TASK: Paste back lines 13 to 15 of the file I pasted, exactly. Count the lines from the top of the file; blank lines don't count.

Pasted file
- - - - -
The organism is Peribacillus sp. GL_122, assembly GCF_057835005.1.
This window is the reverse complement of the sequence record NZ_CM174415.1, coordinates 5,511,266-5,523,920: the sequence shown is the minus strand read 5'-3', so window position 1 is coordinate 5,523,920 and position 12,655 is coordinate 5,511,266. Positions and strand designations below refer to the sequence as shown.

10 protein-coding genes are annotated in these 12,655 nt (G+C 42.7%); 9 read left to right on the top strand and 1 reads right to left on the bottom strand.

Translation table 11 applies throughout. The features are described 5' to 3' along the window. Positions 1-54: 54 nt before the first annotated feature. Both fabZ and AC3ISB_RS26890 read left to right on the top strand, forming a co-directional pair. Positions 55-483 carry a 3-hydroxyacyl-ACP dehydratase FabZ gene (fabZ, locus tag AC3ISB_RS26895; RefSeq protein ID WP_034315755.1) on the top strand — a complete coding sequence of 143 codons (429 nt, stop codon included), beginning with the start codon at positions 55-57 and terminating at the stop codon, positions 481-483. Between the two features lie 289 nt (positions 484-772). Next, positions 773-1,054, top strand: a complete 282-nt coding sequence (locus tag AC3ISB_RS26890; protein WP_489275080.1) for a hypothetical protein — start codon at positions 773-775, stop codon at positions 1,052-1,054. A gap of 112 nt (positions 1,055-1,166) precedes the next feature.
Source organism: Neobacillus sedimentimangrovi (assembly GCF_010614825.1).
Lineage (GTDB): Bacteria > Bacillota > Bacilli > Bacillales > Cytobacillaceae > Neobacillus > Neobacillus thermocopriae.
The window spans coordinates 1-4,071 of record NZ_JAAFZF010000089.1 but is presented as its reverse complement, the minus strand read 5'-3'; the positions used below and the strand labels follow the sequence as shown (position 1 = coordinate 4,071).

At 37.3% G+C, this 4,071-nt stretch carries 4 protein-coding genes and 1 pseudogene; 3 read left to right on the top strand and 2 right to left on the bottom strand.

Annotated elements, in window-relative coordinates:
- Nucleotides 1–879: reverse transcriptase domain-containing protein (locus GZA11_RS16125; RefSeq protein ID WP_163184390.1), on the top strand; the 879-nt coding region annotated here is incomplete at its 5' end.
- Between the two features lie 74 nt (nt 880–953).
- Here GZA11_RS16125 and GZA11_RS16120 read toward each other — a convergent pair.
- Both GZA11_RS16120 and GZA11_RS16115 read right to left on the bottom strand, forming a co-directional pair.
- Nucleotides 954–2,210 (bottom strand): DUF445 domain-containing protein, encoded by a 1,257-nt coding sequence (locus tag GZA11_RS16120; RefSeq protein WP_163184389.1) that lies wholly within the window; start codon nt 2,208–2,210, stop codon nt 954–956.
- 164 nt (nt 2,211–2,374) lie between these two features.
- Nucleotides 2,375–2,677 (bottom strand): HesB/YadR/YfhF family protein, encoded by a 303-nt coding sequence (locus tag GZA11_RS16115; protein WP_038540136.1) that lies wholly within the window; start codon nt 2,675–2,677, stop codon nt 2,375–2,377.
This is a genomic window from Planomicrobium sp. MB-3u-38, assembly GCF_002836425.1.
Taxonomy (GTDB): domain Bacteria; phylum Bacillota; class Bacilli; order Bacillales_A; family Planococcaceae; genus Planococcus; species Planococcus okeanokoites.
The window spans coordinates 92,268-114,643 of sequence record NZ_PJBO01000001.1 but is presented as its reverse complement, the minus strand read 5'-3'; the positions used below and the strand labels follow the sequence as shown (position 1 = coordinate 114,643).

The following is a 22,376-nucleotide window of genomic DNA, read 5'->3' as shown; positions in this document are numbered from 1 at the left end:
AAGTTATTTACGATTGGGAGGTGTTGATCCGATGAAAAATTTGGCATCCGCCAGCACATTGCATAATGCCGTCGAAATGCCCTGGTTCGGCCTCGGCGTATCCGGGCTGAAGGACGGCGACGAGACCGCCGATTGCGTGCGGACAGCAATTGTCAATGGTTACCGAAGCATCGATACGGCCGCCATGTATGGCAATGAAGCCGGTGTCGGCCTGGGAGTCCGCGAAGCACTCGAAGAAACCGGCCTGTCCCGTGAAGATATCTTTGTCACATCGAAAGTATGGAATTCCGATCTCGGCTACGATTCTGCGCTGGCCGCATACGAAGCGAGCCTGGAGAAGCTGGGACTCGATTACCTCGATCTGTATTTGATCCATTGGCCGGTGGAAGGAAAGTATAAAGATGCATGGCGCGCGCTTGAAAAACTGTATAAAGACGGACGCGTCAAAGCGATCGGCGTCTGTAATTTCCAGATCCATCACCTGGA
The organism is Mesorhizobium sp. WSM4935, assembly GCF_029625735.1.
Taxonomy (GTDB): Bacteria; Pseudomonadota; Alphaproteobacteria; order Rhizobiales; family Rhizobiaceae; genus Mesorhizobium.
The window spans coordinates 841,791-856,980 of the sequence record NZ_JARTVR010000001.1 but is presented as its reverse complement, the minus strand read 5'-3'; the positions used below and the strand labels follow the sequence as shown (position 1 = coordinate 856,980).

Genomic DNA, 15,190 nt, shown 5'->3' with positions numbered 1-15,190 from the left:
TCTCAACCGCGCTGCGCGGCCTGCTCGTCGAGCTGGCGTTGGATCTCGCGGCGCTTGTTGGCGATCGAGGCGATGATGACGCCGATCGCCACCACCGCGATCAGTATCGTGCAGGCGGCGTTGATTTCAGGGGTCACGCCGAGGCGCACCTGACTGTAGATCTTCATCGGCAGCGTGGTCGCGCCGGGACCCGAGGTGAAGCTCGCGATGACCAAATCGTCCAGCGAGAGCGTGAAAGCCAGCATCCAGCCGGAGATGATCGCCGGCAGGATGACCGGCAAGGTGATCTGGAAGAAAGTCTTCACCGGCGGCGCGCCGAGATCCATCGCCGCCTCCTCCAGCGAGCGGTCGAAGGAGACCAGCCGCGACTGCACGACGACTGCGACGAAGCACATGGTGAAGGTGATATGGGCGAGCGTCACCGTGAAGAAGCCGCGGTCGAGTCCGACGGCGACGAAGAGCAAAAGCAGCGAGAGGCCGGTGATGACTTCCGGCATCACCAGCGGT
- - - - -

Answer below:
- Both GZA11_RS16120 and GZA11_RS16115 read right to left on the bottom strand, forming a co-directional pair.
- Nucleotides 954–2,210 (bottom strand): DUF445 domain-containing protein, encoded by a 1,257-nt coding sequence (locus tag GZA11_RS16120; RefSeq protein WP_163184389.1) that lies wholly within the window; start codon nt 2,208–2,210, stop codon nt 954–956.
- 164 nt (nt 2,211–2,374) lie between these two features.